Friday, April 18, 2014
By Matt Hongoltz-Hetling firstname.lastname@example.org
What do an elephant, a wedding cake, and people with gonorrhea have in common?
SPREADING THE WORD: State epidemiologist Stephen Sears speaks to a Colby College class about topics ranging from Lyme disease, gonorrhea, elephant tuberculosis and other infectious diseases hursday.
Staff photo by David Leaming
State public health officials used a marketing campaign in salons and bars, directed at women, to raise public awareness about prevention and testing after an Androscoggin County gonorrhea outbreak in 2012, and the effort resulted in a steep decline of the sexually transmitted disease.
The 2013 numbers, which are not yet official, were compiled by Sarah Bly, a coordinator within the Maine Center for Disease Control. All figures have been rounded to the nearest whole number. The total number of cases in the state declined from 456 to 246.
County-by-county change in gonorrhea prevalence between 2012 and 2013
Androscoggin decreased from 179 to 85
Aroostook decreased from 10 to 6
Cumberland decreased from 41 to 23
Franklin stayed the same, at 3
Hancock decreased from 17 to 7
Kennebec decreased from 25 to 8
Knox increased from 15 to 18
Lincoln increased from 9 to 12
Oxford increased from 2 to 9
Penobscot decreased from 14 to 11
Piscataquis stayed the same, at 0
Sagahadoc decreased from 28 to 6
Somerset decreased from 23 to 10
Waldo increased from 8 to 10
Washington decreased from 19 to 12
York decreased from 18 to 12
Maine: The state as a whole decreased from 34 to 18.5.
They’re all public health risks Maine has faced in the last two years, state epidemiologist Stephen Sears told a class of Colby College students Thursday morning, part of a message about the emerging challenges faced by public health workers in Maine.
After the lecture to Colby Professor Thom Klepach’s Human Anatomy and Physiology students, Sears said he wanted to raise awareness about epidemiology, which is full of challenges for a new generation of public health workers. As hospitals shift toward disease prevention and population health, he said, epidemiology is gaining in importance in the health field.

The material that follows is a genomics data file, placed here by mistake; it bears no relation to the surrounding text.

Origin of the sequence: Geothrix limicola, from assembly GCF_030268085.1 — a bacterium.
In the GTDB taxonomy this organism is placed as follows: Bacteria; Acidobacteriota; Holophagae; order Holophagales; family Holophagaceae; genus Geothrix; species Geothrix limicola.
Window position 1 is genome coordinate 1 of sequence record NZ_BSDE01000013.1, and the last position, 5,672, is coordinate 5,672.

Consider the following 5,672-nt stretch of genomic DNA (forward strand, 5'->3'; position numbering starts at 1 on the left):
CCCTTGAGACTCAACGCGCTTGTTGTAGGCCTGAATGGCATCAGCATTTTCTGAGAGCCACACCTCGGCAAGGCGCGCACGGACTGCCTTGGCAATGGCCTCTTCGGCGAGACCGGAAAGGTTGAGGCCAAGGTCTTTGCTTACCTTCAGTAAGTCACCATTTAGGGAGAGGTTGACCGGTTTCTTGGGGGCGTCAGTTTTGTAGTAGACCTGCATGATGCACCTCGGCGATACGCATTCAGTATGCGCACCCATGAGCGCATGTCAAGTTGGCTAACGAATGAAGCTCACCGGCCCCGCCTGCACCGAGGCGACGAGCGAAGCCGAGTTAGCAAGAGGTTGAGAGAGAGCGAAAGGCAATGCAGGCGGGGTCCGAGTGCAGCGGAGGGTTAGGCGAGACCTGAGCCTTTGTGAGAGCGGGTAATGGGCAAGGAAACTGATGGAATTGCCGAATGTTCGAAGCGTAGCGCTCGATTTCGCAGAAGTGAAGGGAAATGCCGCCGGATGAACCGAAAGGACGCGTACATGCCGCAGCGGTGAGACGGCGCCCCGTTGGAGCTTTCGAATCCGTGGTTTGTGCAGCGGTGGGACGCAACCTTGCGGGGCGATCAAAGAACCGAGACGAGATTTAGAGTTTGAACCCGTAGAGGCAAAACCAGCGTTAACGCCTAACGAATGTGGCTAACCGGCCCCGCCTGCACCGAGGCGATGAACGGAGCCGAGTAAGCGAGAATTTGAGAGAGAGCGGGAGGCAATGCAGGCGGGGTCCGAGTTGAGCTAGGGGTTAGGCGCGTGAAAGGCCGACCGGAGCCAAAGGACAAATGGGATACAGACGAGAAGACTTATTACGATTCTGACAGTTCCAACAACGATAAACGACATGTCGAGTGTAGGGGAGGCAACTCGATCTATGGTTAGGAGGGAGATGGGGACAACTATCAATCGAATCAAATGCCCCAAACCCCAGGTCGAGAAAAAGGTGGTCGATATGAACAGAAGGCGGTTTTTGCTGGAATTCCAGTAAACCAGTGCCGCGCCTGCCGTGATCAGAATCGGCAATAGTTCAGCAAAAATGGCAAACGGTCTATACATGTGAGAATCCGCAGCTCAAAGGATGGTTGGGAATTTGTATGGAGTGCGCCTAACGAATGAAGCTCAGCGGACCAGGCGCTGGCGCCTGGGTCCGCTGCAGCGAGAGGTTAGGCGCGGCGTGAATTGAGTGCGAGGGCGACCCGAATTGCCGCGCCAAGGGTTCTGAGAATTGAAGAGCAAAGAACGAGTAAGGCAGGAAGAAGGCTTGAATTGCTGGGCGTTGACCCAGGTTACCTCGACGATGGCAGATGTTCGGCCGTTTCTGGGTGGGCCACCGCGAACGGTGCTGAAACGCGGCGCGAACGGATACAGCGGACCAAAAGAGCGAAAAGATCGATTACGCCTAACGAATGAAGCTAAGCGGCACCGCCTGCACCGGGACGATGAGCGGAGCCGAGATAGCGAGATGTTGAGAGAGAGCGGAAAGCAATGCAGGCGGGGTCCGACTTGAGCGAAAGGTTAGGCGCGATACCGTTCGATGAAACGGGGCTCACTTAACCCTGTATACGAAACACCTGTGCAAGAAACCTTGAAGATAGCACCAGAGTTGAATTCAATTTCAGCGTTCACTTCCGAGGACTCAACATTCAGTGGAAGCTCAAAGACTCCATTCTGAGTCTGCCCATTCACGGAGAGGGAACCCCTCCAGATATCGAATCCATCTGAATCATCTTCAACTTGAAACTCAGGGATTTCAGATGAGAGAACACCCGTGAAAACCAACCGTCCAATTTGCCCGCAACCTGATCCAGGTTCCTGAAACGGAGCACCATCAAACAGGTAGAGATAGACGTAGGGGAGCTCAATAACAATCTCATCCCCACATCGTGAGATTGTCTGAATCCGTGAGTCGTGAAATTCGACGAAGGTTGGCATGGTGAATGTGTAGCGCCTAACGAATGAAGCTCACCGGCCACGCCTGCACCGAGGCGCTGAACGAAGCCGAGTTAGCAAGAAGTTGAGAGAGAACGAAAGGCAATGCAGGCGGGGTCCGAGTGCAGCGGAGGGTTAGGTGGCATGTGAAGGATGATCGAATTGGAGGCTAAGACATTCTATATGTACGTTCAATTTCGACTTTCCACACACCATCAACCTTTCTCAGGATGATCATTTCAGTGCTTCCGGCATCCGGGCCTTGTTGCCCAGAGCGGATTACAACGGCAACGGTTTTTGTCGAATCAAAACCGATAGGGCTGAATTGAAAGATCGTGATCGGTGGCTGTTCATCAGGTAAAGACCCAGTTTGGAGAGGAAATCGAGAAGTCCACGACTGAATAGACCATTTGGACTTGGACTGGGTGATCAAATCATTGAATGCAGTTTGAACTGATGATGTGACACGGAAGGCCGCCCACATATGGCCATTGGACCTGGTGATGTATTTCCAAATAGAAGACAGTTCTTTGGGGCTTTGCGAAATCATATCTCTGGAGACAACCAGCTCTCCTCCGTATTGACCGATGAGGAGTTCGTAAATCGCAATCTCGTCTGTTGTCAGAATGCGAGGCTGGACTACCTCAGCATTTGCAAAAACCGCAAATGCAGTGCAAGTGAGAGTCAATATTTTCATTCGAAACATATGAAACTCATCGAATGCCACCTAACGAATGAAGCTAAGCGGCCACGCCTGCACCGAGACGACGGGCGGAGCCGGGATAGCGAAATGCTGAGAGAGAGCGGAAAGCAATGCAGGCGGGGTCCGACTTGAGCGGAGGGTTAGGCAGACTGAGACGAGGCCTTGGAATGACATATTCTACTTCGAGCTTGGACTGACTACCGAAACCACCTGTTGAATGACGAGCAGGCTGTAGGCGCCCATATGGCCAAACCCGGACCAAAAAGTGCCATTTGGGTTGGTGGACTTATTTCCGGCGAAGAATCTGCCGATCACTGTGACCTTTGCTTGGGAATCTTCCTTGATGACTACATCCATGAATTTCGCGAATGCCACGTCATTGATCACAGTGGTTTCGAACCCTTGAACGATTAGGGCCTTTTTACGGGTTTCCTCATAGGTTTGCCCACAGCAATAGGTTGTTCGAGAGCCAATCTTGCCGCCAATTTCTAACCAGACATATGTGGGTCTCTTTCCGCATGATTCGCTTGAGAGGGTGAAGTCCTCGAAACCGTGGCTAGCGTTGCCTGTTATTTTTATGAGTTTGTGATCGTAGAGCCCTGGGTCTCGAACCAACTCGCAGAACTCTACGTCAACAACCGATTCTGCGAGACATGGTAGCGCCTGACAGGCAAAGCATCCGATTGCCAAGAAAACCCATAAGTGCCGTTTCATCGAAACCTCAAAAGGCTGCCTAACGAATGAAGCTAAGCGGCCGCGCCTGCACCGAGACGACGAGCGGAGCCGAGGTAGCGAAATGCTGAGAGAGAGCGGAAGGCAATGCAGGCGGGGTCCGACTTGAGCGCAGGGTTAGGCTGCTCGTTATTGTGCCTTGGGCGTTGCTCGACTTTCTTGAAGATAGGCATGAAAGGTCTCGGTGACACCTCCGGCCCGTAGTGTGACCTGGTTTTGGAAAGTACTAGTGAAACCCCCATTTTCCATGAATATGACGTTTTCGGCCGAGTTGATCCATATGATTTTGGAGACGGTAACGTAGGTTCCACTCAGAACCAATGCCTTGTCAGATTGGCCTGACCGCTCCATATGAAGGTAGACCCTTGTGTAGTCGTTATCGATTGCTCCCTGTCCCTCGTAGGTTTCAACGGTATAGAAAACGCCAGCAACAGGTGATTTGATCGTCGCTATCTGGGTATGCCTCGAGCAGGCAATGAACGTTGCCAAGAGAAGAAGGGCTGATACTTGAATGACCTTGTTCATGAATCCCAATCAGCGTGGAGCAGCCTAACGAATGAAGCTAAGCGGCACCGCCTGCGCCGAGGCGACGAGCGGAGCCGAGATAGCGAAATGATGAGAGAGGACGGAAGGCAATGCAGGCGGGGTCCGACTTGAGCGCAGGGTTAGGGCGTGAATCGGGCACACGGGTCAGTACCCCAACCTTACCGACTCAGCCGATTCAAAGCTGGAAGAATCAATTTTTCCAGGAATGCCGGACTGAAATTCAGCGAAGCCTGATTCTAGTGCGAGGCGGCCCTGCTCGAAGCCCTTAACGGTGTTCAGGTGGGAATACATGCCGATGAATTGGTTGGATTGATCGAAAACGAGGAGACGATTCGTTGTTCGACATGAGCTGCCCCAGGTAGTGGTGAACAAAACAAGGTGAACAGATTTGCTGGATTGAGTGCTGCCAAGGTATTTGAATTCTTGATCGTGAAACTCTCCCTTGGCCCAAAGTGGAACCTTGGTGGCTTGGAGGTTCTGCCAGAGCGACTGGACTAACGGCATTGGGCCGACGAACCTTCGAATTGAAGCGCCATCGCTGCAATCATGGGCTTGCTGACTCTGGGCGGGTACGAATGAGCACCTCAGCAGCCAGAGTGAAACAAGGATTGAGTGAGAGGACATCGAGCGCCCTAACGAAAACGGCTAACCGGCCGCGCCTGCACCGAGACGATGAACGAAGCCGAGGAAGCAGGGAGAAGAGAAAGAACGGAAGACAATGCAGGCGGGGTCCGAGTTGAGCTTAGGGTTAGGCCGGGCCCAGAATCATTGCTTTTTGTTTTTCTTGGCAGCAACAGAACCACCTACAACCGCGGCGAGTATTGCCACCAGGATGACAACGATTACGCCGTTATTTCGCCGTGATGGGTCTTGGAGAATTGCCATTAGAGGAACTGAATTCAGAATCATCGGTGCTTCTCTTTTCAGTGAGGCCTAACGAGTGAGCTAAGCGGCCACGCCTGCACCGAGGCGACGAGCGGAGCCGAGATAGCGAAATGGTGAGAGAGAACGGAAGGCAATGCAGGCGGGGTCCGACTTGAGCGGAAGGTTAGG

“I just wanted to let them know it’s a big world,” he said. “Not everyone who wants to help has to become a medical doctor.”
One significant challenge state health officials faced came in 2012, when there was a spike in the number of gonorrhea cases reported in Maine.
In 2008, there were fewer than 100 cases of gonorrhea reported in the state, Sears said, but in 2012, that number had skyrocketed to 458, enough to make it a major concern for Sears and his colleagues in the infectious disease division at the Maine Center for Disease Control and Prevention.
The numbers showed that the sexually transmitted disease threatened to get out of control.
Sears, who said after the lecture he hoped to make students more aware of public health as a career option, offered a behind-the-scenes look at how the state viewed and responded to the breakout.
First, public health workers collected and analyzed the data, which showed who was getting the disease, and where.
Some areas of Maine, the CDC team found, were worse than others. Statewide, the rate of gonorrhea cases in 2012 was still lower than the nation as a whole. An average of 34 cases per 100,000 people was reported in Maine, far lower than the national average of 104 cases per 100,000 people.
But Androscoggin County was off the chart, with a rate of 179 cases per 100,000 people.
The team also found that the increase was most apparent among young women. In 2007, women accounted for 38 percent of reported cases, but that percentage grew to a majority, 53 percent of cases, by 2012. And most of the women were aged 18 to 28.
“Now we have an idea of what’s going on,” Sears said. “So now what? What do we do with this information?”
The goal was to stop people, especially young women, from having unprotected sex and from unknowingly spreading the disease to others. But getting the message into the right hands was a challenge.
Sears said the team worked with public health students at Bates College in Lewiston — it’s in Androscoggin County, the epicenter of the outbreak — to create a marketing campaign with some pizazz to it.
Posters included a “hunk series,” which featured shirtless, well-muscled men shooting dreamy looks into the camera.
“Hey girl,” one reads. “Did you know gonorrhea is curable, if treated early? Get tested, beautiful.”
Other posters included depictions of young women in cool, retro styles, also advising STD tests.
The campaign was printed on palm cards, posters and coasters, which were posted in bars, hair salons, nail salons and tanning salons.
“They’re not the typical public health partners,” Sears said, “but we wanted to get to all the places that younger women might be hanging out.”
State officials also contacted health practitioners to let them know that the disease was on the rise, and distributed condoms to encourage safe sex.
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